Ouch! The cost of badly designed tests

pharmacy tablets

I was talking to a friend the other day about her love of alternative medicines and her belief in their ability to heal all manner of ills. We’ll call my friend Hanna.

Hanna had recently had a terrible toothache that had grown in intensity during a long gruelling day at work. By the time she got home she’d had enough. She went straight to her cupboard full of expensive tablets, powders and pills that she’d bought from her trusted supplier goodhealthdoesntcomecheap.com After a day of agony and determined to get a good nights sleep Hanna took a cocktail of her healthy magic bullets and retired for the night.

The terrible pain soon went away and it wasn’t long before Hanna drifted off into a deep and peaceful sleep.

The next morning when she came downstairs the kitchen table was covered with the detritus of her home made cure. As she gathered up the boxes, bottles and jars she totted up the cost of her natural remedy and realised that her cure for toothache had not come cheap.

One of these remedies had definitely done the trick……the trouble was she had no way of knowing which one it was.

When we have a problem that we want to solve it is often a good idea to try out a number of possible solutions at the same time because we don’t know if any of them will work. But we need to be careful if we are tempted to try them all out in the same place……..on the same problem……just to make sure we get the outcome we were after. Because even if we do achieve the result we hoped for we run the risk that like my friend Hanna we will be left not knowing which of our new services or interventions was the one that had the desired effect.

So with social innovation as it is with natural remedies. It is very easy to spend a lot of money trying all sorts of new ideas……and even to achieve the effect we hoped for……whilst learning nothing at all about which of our ideas actually made a difference.

Taking a little time to plan how and where to test our idea; to think about what information we might need to collect in order to be sure that our idea has worked; to decide how long we’ll need to try it in order to reach a meaningful conclusion about its effect; is all time well spent.

Hanna certainly got rid of her nagging toothache but she had spent over £350 on expensive natural remedies in the process – without learning anything about which one had actually got rid of the pain…….ouch!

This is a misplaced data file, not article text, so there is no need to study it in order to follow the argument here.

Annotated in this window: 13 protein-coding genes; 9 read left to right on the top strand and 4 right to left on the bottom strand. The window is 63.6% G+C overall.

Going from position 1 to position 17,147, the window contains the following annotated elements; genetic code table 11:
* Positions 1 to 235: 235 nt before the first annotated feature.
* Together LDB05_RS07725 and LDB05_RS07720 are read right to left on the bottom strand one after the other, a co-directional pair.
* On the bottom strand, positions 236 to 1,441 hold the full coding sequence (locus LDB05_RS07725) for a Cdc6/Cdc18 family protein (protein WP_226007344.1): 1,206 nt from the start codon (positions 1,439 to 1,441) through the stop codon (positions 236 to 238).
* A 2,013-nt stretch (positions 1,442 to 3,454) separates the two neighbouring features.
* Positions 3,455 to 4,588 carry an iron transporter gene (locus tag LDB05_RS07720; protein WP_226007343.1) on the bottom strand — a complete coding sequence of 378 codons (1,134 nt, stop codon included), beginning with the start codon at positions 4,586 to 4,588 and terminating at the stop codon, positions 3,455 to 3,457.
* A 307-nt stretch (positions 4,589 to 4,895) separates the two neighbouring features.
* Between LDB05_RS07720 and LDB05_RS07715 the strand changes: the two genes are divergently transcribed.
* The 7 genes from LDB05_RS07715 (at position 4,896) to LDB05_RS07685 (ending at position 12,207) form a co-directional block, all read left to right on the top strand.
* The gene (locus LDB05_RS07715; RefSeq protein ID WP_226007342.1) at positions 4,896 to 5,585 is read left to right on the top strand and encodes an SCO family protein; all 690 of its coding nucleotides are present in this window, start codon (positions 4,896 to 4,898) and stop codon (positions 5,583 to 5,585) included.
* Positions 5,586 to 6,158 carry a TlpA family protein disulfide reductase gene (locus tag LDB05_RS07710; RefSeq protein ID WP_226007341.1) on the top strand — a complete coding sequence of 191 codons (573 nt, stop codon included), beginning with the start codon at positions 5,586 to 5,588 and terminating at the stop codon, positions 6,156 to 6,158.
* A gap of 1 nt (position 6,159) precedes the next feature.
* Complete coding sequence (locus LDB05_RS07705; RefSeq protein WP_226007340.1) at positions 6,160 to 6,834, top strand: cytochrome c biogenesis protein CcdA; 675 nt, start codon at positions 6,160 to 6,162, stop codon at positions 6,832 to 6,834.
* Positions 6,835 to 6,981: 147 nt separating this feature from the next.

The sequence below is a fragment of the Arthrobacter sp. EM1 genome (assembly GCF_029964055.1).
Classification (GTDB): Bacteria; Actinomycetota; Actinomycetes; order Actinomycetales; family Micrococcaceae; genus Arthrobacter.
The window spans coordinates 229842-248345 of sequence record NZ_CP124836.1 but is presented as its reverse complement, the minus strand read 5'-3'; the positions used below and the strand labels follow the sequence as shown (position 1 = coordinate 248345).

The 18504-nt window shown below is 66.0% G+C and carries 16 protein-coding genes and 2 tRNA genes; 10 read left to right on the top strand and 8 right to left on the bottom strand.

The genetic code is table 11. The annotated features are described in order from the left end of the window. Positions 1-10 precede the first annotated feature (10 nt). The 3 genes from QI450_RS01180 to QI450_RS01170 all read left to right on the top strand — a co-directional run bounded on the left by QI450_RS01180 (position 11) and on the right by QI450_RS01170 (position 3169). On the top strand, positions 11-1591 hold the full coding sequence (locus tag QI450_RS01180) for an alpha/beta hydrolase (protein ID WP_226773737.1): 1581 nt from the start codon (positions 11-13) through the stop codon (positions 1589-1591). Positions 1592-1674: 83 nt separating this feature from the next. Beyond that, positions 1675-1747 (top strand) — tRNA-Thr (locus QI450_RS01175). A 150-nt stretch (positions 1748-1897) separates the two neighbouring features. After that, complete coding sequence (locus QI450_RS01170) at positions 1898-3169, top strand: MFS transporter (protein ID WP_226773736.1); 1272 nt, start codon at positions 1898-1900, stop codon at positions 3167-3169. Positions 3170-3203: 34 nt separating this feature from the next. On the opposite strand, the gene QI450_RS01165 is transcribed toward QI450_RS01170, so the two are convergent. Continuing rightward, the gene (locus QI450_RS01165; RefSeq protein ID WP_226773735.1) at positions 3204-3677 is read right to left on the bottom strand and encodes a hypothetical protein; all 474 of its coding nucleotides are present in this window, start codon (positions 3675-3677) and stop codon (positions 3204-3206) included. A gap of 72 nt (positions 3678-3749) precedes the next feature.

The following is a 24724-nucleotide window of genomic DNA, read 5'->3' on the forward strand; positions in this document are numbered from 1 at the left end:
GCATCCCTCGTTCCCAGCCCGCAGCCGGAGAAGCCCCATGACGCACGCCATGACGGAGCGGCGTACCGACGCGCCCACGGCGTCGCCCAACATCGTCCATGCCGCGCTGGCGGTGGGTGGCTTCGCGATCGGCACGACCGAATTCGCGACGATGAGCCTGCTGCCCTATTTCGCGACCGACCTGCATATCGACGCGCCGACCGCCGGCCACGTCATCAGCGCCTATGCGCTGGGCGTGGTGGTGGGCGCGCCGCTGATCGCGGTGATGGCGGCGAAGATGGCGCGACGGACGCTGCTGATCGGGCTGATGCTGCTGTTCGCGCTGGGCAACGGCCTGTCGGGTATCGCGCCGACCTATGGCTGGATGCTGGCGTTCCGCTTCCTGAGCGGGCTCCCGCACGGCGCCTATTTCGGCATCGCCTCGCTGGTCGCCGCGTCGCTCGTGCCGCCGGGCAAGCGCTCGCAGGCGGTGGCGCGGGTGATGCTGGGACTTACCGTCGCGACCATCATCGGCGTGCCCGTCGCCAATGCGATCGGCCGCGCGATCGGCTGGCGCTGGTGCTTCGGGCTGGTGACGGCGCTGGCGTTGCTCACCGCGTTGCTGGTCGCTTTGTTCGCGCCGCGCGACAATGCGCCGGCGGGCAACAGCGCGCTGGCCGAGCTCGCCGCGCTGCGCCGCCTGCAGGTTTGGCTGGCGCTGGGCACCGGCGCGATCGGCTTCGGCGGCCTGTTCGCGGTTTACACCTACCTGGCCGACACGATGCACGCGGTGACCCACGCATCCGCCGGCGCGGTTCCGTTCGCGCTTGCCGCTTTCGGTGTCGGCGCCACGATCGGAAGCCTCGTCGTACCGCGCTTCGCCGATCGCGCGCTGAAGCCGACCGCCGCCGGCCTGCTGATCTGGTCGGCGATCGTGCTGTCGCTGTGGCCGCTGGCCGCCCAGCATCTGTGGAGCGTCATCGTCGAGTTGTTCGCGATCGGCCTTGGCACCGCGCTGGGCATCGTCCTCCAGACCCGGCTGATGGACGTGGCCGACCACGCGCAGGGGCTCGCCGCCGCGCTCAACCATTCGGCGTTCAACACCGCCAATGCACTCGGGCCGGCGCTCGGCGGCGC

4 responses to “Ouch! The cost of badly designed tests

  1. interesting points John
    I think the need to remedy a problem is one thing often born out of pain urgency or discomfort.
    However that’s different to an organisation showing willingness (and a degree of bravery) to try new things so you can be a social innovator -influencer such as @bromfordlab.
    Accepting that sometimes things fail and yes its critical to know when to pull the plug or not to let your passion for an idea take over ( yep that’s me sometimes lol ) taken from @paultaylor Blog ” 10 things we learned from launching an innovation lab”


  2. Interesting post John, thank you.
    The ‘throw everything at the wall and see what sticks’ approach is something that happens quite a lot, particularly when there is an urgent situation.
    This is a very effective illustration you have used.
    As you rightly point out, if you can’t tell which one out of many approaches worked, how can you learn anything to apply in future situations.
    An approach that is a huge waste of money, all for the sake of thinking about evaluation as part of the experiment.
    I like the new blog format by the way, very clear and good to read.

    Liked by 1 person

  3. Thanks Chris.
    I think many of the organisations that want to innovate, try new things, get better at what they do, etc. also tend to be stuffed full of people who are activists…..the sort of people who can’t be doing with sitting around talking about random controlled trials or measures of success…….they’ve had an idea and now they want to go out and try it! Trouble is it leads to loads of wasted effort, time and cash.
    We want lots of perfect failures not imperfect successes.


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